• Have a welcome basket for all guest.  It doesn’t have to be something elaborate but something that brightens up guest arrival.  One thing that you can put in the basket is a few drink cozies that have the house name and website on it.  It’s something that the guest can take with them and remember the house by.   There are websites out there that make these things for relatively cheap and it is marketing money well spent.
  • Make up a guest info book.  Most all restaurants will have a take away menu.  Make up a binder and stick as many restaurant menus in there as possible.  Also make up a list of local grocery stores, liquor stores, dry cleaners, shops, amusement parks, and whatever else you can think of to make their stay more enjoyable.  It’s also good to include a set of house rules and community regulations.  These should include things like whether a badge or id is required for community amenity use, gate codes, trash pick-up days, and anything that pertains to the house and community. Be as detailed as possible with this.  Make sure that there is an emergency contact number in there.  If something breaks you want to respond quickly.
  • Have a guest memory book.  It’s a nice thing to have for guest to write down a personal note about their stay.  A lot of people will find it interesting to see what previous guest have found and done while on vacation in your home. 
  • Invest in durable furniture.  Most people want to go on vacation and stay in a place that is at least as nice as their primary home.  Thrift shop couches from the 1980’s just are not going to cut it.  You will be competing with other well maintained homes.  Buying cheap rickety chairs and tables will only ensure that you will be purchasing them year after year. 

 

Last but not least make sure that you block out the time that you want to spend at your home.  It is great when you have a home that is consistently occupied.  However if you can never come down and enjoy your home what is the point?  Having a home at the Beach is one of the greatest things.  For most it is a place that helps to reenergize and build family memories.  You will want to come down and enjoy it as much as your guest do!  When you are ready to buy a beach home give me a call!  Have a great day.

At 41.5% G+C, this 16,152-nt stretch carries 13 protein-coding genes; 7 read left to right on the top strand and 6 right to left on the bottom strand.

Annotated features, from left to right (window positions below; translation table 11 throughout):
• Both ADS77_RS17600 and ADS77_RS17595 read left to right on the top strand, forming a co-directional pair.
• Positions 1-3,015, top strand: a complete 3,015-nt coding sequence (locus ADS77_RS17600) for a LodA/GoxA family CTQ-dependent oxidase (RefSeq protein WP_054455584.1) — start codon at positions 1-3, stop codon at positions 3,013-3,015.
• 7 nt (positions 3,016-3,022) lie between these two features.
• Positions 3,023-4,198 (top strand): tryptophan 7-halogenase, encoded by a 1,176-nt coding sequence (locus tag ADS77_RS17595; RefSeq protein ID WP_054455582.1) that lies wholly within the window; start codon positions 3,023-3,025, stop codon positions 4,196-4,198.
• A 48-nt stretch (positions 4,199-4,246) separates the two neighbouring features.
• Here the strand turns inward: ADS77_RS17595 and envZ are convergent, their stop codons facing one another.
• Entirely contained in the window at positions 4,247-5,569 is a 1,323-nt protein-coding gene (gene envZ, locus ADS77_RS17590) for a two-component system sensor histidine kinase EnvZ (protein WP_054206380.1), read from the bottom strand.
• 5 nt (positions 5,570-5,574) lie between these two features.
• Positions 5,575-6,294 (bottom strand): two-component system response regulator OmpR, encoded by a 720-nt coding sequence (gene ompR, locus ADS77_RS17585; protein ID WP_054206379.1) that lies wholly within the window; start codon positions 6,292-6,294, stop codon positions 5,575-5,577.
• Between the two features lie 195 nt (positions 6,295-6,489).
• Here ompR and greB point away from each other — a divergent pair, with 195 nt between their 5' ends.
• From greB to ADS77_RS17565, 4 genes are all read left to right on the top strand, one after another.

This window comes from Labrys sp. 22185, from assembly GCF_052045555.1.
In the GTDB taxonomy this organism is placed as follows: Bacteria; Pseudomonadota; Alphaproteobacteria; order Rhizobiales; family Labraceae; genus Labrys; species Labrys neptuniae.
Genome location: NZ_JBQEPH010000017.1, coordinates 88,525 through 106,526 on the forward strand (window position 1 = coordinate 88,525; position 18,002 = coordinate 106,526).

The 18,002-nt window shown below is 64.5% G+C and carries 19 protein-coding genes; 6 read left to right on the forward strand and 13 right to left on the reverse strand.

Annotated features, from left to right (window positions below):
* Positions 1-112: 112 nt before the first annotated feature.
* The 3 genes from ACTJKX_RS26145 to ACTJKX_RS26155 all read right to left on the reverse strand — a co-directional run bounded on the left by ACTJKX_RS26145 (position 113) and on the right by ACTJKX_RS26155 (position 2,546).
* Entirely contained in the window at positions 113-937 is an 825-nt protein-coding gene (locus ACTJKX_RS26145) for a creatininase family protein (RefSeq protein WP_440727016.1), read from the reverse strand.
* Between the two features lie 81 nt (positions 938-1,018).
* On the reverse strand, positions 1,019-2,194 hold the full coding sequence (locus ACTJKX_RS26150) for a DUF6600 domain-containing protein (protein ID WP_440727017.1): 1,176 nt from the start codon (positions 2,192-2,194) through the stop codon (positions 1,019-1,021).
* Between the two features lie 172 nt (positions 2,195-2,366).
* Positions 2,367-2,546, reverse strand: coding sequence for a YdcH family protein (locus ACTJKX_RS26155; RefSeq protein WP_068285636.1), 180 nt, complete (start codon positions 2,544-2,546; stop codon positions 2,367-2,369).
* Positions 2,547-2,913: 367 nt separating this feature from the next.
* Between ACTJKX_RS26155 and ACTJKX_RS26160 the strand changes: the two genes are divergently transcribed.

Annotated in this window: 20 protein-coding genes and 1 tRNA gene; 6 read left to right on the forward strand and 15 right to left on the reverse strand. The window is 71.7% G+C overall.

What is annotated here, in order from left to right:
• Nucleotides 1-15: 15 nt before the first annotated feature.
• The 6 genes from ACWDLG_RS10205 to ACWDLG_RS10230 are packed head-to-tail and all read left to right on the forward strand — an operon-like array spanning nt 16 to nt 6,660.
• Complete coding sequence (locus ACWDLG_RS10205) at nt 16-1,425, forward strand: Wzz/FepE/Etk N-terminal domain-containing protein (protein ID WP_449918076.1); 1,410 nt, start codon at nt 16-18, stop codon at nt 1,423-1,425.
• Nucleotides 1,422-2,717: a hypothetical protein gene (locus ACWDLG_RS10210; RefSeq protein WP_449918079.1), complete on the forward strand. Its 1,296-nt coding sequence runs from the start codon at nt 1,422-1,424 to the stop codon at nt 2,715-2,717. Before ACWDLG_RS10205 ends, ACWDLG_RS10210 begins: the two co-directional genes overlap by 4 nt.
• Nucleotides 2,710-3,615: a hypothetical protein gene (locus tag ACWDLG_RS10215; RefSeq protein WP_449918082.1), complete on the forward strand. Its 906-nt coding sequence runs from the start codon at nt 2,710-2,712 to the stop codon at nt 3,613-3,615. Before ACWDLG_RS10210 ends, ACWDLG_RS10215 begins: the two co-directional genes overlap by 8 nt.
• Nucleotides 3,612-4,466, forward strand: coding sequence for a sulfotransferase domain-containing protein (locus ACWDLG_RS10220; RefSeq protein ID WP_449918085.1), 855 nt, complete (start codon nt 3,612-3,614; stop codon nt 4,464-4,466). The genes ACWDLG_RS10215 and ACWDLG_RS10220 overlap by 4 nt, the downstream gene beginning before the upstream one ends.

Delaware Beach Living

by Ashley Brosnahan

So it’s a Wednesday in the middle of December and you are sitting at your desk daydreaming about the beach and it occurs to you “What do people who live at the beach do in the winter?”  Do the beach towns roll up the boardwalk and barricade the dune crossovers? Is the beach even open in the winter?  Are there places to go out to eat in the winter?  Should drop a hint to my husband that I would like to check out the beach in the winter?  So many questions hit your mind.   As a lifelong resident of the Delaware Beach I can tell you I live here and love it!  As a majority of the population usually spends a few weeks vacationing at the beach most don’t have a clue of what it’s actually like to live here in a resort town.   So let me give you a little insight as to what full time life is like here.

  1. I can take a stroll on the beach anytime I want.  Say you’re having one of those days.  You know the one where everything is going haywire in your life.  Let me tell you that you can take 15 mins out of your day and walk up to the oceans edge and everything seems to pull back into place.  I don’t know what it is whether it be the smell of the briny air, the look of the ocean either fierce or calm, the sand, the dunes it just changes your whole attitude.  The best thing is that the Beach is always open.  There are no gates or attendants telling you sorry we are closed!  Just drive up park the car and revive your state of mind.
  2. The restaurants are open in the winter. Your favorite Bistro, the little pizza shop, the sushi place, the coffee shop on the boards are all open.  In fact winter time is a great time to visit the beach and hit up all your favorite haunts.  Summertime every place is flooded with people and 2 hour waits are the norm.  Wintertime not so much!  You can actually walk right in to most places and get seated right away.  The wait staff is eager to give excellent service.  Almost every restaurant runs some sort of special during the week so prices are affordable.  I rarely go into the town of Bethany Beach during the peak months, but during the winter time I will visit all of the great restaurants in town.
  3. The stores are open.  There are few seasonal stores any more.  The days are gone when the merchants boarded up for the winter.  You can still go by Bethany Surf Shop and grab a bar of wax, swing by the toy store on the boards and get the kiddos something, pop in the book store and grab the latest and greatest novel or stop by the bike shop to get the cruiser tuned up for summer time.  If you really are in a shopping frenzy then cruise on up to Rehoboth Beach and hit the outlets for all the famous brand clothes and accessories.